Filipino Martial Arts
Among the most popular and influential of martial arts practiced today are the fighting styles that come out of the Philippines, including Kali and Escrima (or Eskrima, all of which are different names for a very similar group of overlapping martial disciplines). The martial arts of the Philippines are unique in their emphasis on practicality, with little ceremony besides what is effective. This was necessitated by the violent history of the Philippines, marred both by conflicts between local tribes as well as with great international powers, such as Spain and the United States. The Filipino Martial Arts incorporate both weapons training, particularly sticks and blades, as well as empty-handed training under the philosophy that weapons are merely an extension of one’s body. Another unique concept in the Filipino Martial Arts is that anything can be used as a weapon, from a dagger or knife to a rolled-up newspaper or umbrella. This has given the Filipino Martial Arts significant cultural traction and impact everywhere from Hollywood to American Special Forces, which I’ll go into a bit more later. But first, the weapons and techniques behind the Filipino Martial Arts.
Filipino Martial Arts Weapons
Unarmed (Because hey, your body is a weapon too):
In unarmed Kali or Escrima, any part of the body can be used as a weapon. Combat involves a myriad of punches, kicks, elbows, knees, headbutts, finger-strikes, locks, blocks, grappling, disarming techniques, forearm strikes, palm attacks, and even biting. Everything is fair game, because hey, your body is a weapon too.
Kali Sticks / Escrima Sticks:
In Kali and Escrima, sticks are commonly used weapons. Among these are the:
Baston: A short Kali stick, generally made from flexible rattan
and the Bangkaw: a longer pole or staff, often made of bamboo
Improvised weapons such as pens, umbrellas, walking sticks, or even rolled-up newspapers and magazines can be used as Kali and Escrima sticks! Fundamentally, there is little difference between using a newspaper to fight or a baston, and so similar techniques apply to both.
Bladed Kali Weapons
In Kali and Escrima, bladed weapons are of fundamental importance, as a substantial part of the martial culture of the Philippines is a blade culture. Knives, of all shapes and sizes, are common-place and normal factors of life, used for everything from cutting down overgrown vegetation, cutting open fruit or meat, or cutting through an adversary. This brings up one of the key differences between the Filipino Martial Arts and other weapon-based fighting systems, such as Japanese Kendo, Okinawan Kobuto, or European fencing: while no one walks around with katanas and sabres anymore, people do still carry pocket knives and machetes and other types of knives, all of which one learns to defend against as well as wield through the study of the Filipino martial arts. This makes Kali or Escrima particularly practical and useful martial arts to know.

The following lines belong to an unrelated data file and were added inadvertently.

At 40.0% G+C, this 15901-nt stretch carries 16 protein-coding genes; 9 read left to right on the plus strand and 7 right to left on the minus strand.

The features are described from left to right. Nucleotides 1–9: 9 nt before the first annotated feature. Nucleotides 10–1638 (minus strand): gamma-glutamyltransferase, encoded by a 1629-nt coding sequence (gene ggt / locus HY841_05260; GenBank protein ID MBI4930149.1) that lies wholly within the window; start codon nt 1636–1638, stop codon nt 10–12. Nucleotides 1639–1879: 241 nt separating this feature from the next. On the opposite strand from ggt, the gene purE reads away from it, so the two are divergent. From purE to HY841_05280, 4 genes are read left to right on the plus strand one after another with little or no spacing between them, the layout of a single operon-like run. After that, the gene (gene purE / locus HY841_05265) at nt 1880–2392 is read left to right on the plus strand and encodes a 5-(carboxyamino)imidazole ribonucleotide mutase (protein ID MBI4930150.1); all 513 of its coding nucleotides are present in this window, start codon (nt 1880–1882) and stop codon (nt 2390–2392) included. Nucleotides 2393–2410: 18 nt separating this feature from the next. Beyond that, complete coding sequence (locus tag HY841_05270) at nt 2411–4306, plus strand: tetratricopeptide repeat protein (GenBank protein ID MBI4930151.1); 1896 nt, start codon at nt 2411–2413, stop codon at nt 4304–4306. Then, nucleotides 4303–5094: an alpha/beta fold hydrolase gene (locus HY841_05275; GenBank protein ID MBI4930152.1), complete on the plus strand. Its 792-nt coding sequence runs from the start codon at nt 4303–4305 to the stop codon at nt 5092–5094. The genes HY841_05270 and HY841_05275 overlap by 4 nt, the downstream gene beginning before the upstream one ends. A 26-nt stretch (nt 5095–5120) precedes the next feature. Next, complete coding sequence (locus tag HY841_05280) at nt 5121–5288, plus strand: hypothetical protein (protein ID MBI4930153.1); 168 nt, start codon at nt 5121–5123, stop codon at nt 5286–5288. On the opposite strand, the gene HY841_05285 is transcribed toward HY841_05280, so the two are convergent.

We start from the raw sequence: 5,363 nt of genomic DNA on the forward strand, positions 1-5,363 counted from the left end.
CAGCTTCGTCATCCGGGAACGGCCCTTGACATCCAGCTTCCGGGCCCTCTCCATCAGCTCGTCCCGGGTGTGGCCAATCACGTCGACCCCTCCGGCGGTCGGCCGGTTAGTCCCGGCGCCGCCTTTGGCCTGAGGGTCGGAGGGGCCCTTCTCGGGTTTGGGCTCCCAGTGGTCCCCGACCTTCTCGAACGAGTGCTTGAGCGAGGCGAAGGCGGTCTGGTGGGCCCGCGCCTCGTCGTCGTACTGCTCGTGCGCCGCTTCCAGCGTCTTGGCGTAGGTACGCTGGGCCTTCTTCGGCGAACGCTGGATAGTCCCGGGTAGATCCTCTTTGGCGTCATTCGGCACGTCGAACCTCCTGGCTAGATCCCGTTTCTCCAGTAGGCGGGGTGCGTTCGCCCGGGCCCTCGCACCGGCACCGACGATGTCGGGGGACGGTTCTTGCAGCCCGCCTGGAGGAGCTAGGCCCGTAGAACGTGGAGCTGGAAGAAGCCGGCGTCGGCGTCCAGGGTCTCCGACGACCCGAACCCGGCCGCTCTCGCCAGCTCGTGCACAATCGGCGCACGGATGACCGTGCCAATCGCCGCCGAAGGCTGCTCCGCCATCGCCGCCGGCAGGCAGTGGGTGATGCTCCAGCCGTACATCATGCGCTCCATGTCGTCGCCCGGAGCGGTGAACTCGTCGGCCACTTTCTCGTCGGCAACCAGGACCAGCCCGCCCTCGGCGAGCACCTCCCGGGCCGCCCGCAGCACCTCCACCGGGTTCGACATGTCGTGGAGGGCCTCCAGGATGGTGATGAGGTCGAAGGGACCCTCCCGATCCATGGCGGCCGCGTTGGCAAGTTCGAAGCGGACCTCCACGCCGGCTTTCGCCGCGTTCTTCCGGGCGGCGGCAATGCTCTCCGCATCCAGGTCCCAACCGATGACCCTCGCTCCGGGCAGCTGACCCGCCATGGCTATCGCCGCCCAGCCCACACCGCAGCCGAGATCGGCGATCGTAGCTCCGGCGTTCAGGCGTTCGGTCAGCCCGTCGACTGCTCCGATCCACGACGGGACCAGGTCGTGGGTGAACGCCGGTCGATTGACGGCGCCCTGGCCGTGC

Dagger: a common bladed weapon in the Filipino martial arts. Traditional varieties include the gunong, punyal, and the barong
Foldable Butterfly Knife: Called the Balisong
Swords: Espada in Spanish, and traditional varieties include the kampilan and the pinuti
Machete: Traditionally called the Golok
Spear: Called the sibat
History and Influence of Kali and Escrima/Eskrima
Kali martial arts informally began long before the arrival of the Spanish to the Philippines, as tribes needed a means of defending themselves against other tribes, either on their island or on another. It is said that there are as many styles of Kali as there are islands in the Philippines. Kali may well have been influenced originally by similar stick and sword-fighting styles from India, such as Silambam, which also involves stick fighting.
Once the Spanish invaded and colonized the Philippines, Kali was made illegal and suppressed. In return, the Filipinos began to incorporate it into their dance rituals, which allowed them to pass on the cultural knowledge and fighting techniques without meeting the ire or even the notice of the colonists.
Kali martial arts developed during the colonial period through bloody trial and error as successive rebellions from the Filipinos shook Spanish rule. As each rebellion was put down, the Filipino people reassessed their martial art, taking out what did not work and improving upon that which did.
Today, a number of systems of Kali/Eskrima are taught, with most teaching weapon training, striking, grappling, throwing, and takedowns. Kali is geared toward teaching lightning-fast movement, efficient footwork, and practical self-defense.
In popular and military culture, Kali martial arts has also been influential. It is used by US Special Forces, by the Russian Spetznaz, and by Indian Special Forces as well. Hollywood movies have portrayed Kali as well, from brief flashes in Bruce Lee’s Enter the Dragon to more fully fleshed-out appearances in The Bourne Series with Matt Damon, Mission Impossible 4 with Tom Cruise, and the Star Wars prequel trilogy.
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